So we will lay off first responders and close Head Start programs while continuing to pay the Bunny Inspectors. For those who don’t know, there exist Department of Agriculture Inspectors whose job it is to attend stage magician performances to see if any pet rabbits are used in the performance; and if there are to inspect the Federal License required for keeping pet rabbits for public display. (Note that if the rabbit is killed in the act no Federal license is required; it applies only to rabbits kept as pets but displayed publicly.) Another task for the Bunny Inspectors is to see that anyone in the US keeping rabbits as pets has a Federal License if any of those rabbits are sold. The penalties for keeping rabbits for sale without a Federal License is quite severe. You can raise them for food and kill and eat them, and if you sell rabbits for food the matter is of state or local concern; it’s only the sale of pet rabbits that has to have a Federal License issued by the Department of Agriculture.

There are other activities of the Federal Government which may or may not be desirable, but surely are less urgent or valuable than some of the activities which are now to be closed by the Dread Sequester; it is not clear why the President does not want the authority to use his laser inspection to find and eradicate those expenditures.

Bunny Inspectors on Public Radio’s "The Takeaway"

FYI, I just heard a commercial for the Public Radio program "The Takeaway" stating that they will be using Federal "Bunny Inspectors" as an example of Federal spending.

John Bresnahan

Orlando, FL

John Bresnahan

Apparently others are beginning to wonder about the priorities of the activities to be ended by sequestration.

There may be other ways to save money.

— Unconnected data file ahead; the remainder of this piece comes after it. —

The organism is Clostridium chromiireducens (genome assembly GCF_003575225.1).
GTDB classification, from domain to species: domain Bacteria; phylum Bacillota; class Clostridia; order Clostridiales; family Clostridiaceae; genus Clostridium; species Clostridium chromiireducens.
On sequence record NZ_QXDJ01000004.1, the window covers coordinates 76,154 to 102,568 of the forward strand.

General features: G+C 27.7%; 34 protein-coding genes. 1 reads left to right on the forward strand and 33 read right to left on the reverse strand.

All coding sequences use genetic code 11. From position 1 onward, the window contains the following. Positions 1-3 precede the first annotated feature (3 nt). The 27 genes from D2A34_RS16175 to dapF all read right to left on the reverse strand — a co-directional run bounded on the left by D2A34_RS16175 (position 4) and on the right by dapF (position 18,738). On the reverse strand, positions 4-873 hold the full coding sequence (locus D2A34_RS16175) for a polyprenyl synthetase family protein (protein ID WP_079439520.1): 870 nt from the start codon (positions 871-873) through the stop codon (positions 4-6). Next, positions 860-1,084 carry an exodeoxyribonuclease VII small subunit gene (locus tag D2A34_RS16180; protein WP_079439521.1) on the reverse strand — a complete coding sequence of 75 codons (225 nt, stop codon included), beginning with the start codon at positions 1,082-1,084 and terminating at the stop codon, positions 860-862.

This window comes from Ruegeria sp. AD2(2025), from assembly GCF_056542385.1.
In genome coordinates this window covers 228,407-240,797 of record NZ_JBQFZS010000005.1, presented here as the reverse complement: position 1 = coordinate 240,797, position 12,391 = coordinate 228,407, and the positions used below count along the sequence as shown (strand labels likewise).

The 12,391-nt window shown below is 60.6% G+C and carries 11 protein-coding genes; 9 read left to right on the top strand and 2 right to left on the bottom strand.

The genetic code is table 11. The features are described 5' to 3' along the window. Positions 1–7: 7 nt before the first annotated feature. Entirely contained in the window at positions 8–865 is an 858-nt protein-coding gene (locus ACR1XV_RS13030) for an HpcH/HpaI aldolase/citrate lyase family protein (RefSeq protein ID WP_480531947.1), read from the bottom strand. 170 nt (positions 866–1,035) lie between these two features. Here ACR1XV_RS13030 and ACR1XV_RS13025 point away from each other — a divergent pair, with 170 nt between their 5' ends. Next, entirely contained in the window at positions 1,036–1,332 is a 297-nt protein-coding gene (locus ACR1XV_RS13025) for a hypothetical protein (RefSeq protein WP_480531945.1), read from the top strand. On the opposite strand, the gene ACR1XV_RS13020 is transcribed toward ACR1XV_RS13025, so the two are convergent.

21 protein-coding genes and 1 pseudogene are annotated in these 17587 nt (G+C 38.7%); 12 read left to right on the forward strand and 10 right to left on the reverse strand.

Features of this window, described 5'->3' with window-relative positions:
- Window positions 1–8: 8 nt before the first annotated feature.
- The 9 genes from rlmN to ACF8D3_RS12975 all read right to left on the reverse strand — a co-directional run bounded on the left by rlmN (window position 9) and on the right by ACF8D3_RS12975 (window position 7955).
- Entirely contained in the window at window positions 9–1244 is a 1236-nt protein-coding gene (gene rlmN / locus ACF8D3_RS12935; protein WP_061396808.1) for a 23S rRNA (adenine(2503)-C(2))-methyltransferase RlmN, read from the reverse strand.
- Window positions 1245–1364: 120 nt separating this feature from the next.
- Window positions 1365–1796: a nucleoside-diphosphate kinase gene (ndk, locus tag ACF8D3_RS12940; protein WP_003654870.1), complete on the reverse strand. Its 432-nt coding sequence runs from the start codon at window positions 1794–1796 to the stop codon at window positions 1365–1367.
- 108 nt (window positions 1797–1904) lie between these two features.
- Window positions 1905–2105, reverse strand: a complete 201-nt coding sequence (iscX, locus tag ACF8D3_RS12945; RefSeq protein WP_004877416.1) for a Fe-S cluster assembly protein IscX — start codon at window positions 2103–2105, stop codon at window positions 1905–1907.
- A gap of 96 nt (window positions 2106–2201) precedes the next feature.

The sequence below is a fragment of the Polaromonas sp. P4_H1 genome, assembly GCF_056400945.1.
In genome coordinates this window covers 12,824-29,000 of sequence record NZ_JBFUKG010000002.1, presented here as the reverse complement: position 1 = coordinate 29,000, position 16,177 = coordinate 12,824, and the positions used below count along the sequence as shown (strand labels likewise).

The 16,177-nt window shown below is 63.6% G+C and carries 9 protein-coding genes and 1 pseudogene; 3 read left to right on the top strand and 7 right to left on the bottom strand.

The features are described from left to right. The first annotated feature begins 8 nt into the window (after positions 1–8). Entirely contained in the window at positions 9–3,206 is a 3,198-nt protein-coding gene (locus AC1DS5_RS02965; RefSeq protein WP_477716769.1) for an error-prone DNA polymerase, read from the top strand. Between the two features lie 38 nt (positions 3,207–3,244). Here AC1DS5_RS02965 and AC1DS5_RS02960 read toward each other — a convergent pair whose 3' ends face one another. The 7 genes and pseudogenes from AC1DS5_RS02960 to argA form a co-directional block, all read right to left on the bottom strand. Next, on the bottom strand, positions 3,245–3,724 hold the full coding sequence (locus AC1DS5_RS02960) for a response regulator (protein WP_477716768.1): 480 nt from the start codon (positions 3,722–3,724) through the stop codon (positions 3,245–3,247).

‘But the GAO review found the jets were used only used about 40 percent of the time for counterterrorism since 2007, with their primary function becoming executive travel.’

<http://www.washingtonguardian.com/taken-ride-0>

Roland Dobbins

It would seem to me that the sequester would be a splendid opportunity to end some practices that were perhaps desirable during boom times, but which are now a bit expensive and no longer quite so vital?

Once that is done we can discuss the priorities of FBI agents vs. Head Start teachers.

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The march of technology:

Pretty amazing aircraft

A liquid-hydrogen-powered unmanned spy plane from Boeing’s Phantom Works had a very successful test flight earlier this week, climbing a mile and a half into the sky.

<http://www.foxnews.com/tech/2013/03/01/boeing-phantom-eye-completes-2nd-flight/?intcmp=features#ixzz2MJ0IfnOW>

We are approaching a time when keeping up with technology through X projects is more important than inventory. The “R&D Deterrent” is an important factor in the Strategy of Technology. It is probably time for me to do a new Preface to Strategy of Technology and get the book into Kindle format. It was a Cold War book, but the principles remain true and important; perhaps more so now than when it was written in the 1960’s.